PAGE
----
Could this story have been told from the perspective of just one person? Of course, but I don’t think it would have been so effective on me as a reader. Unwind is a story about controversial subject matter and I think it was successful at not being preachy or patronizing. Ultimately, I think it was written objectively and its purpose was only to get the reader to reflect and think deeper on the subject because clearly, not everything is always black or white. The perspectives of Lev, Risa and Connor (as well as a few others in some chapters) provided the grayness in between so if you don’t empathize or identify with one character, you will with one of the others. Even though they are all going to be unwound, the three of them have very different takes on what it means and how they feel about it.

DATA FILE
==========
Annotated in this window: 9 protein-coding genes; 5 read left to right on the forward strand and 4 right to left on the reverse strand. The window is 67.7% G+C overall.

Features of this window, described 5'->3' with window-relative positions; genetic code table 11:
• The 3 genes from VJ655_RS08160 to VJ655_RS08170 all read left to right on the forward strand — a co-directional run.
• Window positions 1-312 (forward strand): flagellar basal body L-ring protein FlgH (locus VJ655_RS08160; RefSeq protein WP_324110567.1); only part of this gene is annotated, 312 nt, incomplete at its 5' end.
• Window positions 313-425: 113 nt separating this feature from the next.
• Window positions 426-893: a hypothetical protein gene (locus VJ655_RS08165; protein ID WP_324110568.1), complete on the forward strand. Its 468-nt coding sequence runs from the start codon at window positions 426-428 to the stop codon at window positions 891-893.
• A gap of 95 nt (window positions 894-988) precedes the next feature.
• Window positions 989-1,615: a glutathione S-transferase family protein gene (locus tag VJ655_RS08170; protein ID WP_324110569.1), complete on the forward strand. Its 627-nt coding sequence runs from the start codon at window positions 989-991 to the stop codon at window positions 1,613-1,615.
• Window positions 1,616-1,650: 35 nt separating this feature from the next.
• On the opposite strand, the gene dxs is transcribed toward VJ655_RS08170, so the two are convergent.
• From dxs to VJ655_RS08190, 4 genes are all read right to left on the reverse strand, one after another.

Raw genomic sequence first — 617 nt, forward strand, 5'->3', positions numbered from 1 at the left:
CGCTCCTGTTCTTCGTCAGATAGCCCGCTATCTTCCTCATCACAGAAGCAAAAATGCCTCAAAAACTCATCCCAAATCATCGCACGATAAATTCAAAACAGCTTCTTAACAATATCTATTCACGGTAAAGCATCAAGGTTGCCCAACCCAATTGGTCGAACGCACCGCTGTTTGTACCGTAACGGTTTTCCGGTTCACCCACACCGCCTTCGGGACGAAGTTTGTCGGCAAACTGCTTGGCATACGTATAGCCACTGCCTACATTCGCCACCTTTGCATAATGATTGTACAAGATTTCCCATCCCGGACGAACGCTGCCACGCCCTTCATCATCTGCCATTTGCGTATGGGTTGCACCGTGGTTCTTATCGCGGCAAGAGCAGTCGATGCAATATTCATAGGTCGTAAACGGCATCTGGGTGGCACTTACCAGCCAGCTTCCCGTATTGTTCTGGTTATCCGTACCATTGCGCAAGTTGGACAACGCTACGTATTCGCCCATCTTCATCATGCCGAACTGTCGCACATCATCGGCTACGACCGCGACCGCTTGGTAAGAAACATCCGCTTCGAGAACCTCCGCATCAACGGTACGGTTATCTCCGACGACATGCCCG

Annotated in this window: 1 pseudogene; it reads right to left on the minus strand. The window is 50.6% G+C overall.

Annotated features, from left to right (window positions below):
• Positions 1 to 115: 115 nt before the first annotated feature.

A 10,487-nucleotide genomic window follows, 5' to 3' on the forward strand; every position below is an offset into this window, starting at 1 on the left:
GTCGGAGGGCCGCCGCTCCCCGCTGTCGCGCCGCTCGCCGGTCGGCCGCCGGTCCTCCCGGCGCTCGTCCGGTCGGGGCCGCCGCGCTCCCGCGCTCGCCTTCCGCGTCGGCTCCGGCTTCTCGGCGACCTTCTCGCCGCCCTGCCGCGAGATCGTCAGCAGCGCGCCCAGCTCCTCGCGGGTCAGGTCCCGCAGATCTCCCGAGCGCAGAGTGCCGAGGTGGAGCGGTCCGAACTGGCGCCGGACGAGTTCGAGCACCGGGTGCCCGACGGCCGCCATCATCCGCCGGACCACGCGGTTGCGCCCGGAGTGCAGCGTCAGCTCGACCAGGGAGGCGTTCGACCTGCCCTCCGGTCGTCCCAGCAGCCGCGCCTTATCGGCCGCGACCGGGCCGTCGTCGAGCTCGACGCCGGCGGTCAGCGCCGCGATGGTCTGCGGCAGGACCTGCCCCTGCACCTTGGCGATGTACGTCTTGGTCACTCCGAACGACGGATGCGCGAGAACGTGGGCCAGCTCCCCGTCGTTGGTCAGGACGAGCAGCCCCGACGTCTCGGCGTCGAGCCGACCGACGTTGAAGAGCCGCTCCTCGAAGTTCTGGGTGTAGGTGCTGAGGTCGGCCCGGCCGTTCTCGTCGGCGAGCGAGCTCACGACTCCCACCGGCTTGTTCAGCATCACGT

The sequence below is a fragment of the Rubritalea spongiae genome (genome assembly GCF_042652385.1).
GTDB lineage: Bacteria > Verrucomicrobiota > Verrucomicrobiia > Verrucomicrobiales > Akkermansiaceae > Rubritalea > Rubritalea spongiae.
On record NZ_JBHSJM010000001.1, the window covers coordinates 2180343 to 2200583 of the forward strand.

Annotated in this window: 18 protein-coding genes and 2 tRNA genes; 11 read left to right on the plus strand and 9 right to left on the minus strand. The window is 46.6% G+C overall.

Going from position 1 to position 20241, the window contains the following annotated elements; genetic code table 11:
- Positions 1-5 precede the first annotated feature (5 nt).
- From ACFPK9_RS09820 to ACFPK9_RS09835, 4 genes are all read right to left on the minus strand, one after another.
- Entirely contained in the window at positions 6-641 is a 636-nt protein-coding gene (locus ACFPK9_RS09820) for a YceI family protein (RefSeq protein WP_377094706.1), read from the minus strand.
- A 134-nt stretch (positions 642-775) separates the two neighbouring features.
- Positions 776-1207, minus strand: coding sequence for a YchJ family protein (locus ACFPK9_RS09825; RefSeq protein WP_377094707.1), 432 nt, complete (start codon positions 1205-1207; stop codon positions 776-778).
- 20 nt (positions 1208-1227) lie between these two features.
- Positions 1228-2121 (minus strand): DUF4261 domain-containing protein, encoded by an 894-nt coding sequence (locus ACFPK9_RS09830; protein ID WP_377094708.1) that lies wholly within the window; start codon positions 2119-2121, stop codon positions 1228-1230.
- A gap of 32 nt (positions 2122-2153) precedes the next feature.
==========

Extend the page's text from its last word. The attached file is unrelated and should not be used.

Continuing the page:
One of the best scenes of the book is when Neal describes an actual unwinding. It’s not actually gory or described in a particularly gruesome way, in fact it’s a very clinical and sterile process, but that – and the doctors’ flippant attitudes – is what makes it most horrifying. So horrifying I even found myself sympathizing with some of the antagonists in this book.
Although it’s not light subject matter, Unwind is a great page-turner that you can definitely breeze through in a few days. I did!